NACLA Update 11/12/09 - Honduran Elections/Children in Limbo

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Academics and Experts on Latin America Call on Obama to Denounce Human Rights Abuses by Honduran Dictatorship
by Latin American Experts and Academics
On November 11, 2009, over 240 academics and experts on Latin America sent a letter to President Obama urging him to denounce the ongoing human rights violations perpetrated by the coup regime in Honduras ahead of the planned November 29 elections. They also urged him to demand the immediate restitution of President Manuel Zelaya and to support a full three months of electoral campaigning after the coup has been overturned and "debating, organizing, and all other aspects of election campaigns can be conducted in an atmosphere that is free from fear; in which all views and parties are free to make their voices heard—not just those that are allowed under an illegal military occupation." This would mean that this month's elections—which Latin America and the European Union have said they will not recognize—would need to be rescheduled.
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Children in Limbo: Immigration and the Growing Ambiguity of Citizenship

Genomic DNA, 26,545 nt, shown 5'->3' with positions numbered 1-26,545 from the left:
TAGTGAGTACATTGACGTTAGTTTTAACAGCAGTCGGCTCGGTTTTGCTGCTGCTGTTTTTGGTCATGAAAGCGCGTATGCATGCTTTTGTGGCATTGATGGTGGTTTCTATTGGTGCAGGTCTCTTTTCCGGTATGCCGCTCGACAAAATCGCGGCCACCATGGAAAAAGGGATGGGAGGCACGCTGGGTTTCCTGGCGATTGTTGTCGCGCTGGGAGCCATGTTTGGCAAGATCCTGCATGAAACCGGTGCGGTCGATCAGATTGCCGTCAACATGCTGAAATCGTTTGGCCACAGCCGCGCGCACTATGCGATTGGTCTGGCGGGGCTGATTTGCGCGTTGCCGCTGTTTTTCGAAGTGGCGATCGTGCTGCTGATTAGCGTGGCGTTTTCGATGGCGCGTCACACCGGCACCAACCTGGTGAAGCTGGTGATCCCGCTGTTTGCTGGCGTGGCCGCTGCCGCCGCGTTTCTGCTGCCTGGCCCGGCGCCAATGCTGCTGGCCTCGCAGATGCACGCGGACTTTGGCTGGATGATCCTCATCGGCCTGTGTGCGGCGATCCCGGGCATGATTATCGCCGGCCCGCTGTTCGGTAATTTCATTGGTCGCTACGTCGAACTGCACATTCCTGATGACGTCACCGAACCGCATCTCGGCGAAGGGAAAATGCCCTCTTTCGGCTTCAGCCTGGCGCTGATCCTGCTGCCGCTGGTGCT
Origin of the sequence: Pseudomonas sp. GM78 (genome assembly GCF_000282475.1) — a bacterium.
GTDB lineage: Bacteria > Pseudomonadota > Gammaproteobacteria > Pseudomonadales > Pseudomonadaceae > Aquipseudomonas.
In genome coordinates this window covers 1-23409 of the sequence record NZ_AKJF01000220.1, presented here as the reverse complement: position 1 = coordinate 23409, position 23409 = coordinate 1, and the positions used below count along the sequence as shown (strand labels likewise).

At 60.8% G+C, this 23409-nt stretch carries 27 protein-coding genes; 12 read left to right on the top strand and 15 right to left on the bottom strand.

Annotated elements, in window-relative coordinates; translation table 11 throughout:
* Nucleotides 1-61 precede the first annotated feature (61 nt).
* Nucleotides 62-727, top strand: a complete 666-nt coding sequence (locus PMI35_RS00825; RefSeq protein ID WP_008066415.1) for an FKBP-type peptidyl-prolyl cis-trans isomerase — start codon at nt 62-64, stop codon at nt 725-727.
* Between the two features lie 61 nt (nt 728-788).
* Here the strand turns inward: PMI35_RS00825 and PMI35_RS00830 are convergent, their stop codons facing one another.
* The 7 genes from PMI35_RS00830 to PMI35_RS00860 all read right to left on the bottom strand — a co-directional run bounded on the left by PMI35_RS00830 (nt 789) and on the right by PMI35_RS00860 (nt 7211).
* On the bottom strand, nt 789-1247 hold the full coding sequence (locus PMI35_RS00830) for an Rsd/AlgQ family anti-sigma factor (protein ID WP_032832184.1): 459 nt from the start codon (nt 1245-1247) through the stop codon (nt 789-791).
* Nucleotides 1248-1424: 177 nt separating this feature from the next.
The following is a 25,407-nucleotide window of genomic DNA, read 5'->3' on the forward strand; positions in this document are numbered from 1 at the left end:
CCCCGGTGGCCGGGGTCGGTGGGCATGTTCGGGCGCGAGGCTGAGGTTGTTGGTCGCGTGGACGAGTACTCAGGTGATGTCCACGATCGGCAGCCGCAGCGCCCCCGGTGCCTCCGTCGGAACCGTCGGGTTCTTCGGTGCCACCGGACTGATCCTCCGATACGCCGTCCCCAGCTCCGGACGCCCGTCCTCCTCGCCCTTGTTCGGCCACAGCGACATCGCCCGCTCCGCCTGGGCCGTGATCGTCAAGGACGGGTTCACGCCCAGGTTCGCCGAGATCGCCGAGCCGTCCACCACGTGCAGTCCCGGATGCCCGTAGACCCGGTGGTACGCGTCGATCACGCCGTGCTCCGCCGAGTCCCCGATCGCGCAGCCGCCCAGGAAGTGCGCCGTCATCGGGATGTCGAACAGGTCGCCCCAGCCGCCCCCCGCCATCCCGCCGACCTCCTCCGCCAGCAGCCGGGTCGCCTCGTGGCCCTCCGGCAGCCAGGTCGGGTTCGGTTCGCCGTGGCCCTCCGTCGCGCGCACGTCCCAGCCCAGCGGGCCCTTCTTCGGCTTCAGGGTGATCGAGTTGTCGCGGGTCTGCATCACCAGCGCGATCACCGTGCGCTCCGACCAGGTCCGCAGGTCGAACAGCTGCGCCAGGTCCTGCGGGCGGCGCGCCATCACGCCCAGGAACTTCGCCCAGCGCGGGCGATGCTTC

by Kristina Aiello

Rapid economic globalization and recent political violence have spawned mass migrations of humanity across international borders throughout the Americas. The migrations have sparked fierce debates in many of the "receiving" countries, where the combination of exploding demands for cheap foreign labor and state obligations to protect incoming refugees have often provoked strong domestic opposition to the presence of foreign-born individuals—especially those without official documentation. While many of these debates have focused on the enactment of policies restricting the immigration of foreign-born adults, xenophobic sentiments have opened new political spaces to begin imposing limitations on the birth registration of the native-born children of immigrants.
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Out Now! Nov/Dec 2009

A New Day in El Salvador: The FMLN Victory and the Road Ahead
The March election of former journalist Mauricio Funes to the presidency of El Salvador marks a watershed moment for Central American democracy. If the new government enjoys some degree of success, it will ratify the decision of the Salvadoran left more than a decade ago to seek a negotiated solution to the civil war, and its more recent strategy of reaching out to the center left to form an electoral bloc. Failure, in turn, will greatly disappoint those who have long struggled for greater social justice in that troubled land of the Central American isthmus.
Read the Nov/Dec 2009 Report online
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